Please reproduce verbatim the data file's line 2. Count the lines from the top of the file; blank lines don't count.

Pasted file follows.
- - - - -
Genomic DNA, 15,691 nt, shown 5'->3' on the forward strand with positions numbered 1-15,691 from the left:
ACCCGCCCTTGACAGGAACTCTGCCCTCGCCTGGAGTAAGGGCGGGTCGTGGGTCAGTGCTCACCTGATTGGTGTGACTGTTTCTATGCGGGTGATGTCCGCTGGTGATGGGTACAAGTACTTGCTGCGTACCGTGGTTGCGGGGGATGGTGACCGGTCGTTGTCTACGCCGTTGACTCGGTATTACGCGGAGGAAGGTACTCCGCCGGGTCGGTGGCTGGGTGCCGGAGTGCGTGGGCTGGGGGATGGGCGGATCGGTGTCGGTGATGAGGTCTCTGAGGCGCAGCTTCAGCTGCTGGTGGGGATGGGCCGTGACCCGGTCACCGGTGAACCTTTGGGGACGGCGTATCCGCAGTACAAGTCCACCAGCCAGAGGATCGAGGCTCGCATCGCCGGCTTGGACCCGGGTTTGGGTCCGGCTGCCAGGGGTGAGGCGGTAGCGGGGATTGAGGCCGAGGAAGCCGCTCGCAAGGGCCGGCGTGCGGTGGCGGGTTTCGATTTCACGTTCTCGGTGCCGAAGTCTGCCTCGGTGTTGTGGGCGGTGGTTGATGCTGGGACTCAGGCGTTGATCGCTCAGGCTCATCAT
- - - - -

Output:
ACCCGCCCTTGACAGGAACTCTGCCCTCGCCTGGAGTAAGGGCGGGTCGTGGGTCAGTGCTCACCTGATTGGTGTGACTGTTTCTATGCGGGTGATGTCCGCTGGTGATGGGTACAAGTACTTGCTGCGTACCGTGGTTGCGGGGGATGGTGACCGGTCGTTGTCTACGCCGTTGACTCGGTATTACGCGGAGGAAGGTACTCCGCCGGGTCGGTGGCTGGGTGCCGGAGTGCGTGGGCTGGGGGATGGGCGGATCGGTGTCGGTGATGAGGTCTCTGAGGCGCAGCTTCAGCTGCTGGTGGGGATGGGCCGTGACCCGGTCACCGGTGAACCTTTGGGGACGGCGTATCCGCAGTACAAGTCCACCAGCCAGAGGATCGAGGCTCGCATCGCCGGCTTGGACCCGGGTTTGGGTCCGGCTGCCAGGGGTGAGGCGGTAGCGGGGATTGAGGCCGAGGAAGCCGCTCGCAAGGGCCGGCGTGCGGTGGCGGGTTTCGATTTCACGTTCTCGGTGCCGAAGTCTGCCTCGGTGTTGTGGGCGGTGGTTGATGCTGGGACTCAGGCGTTGATCGCTCAGGCTCATCAT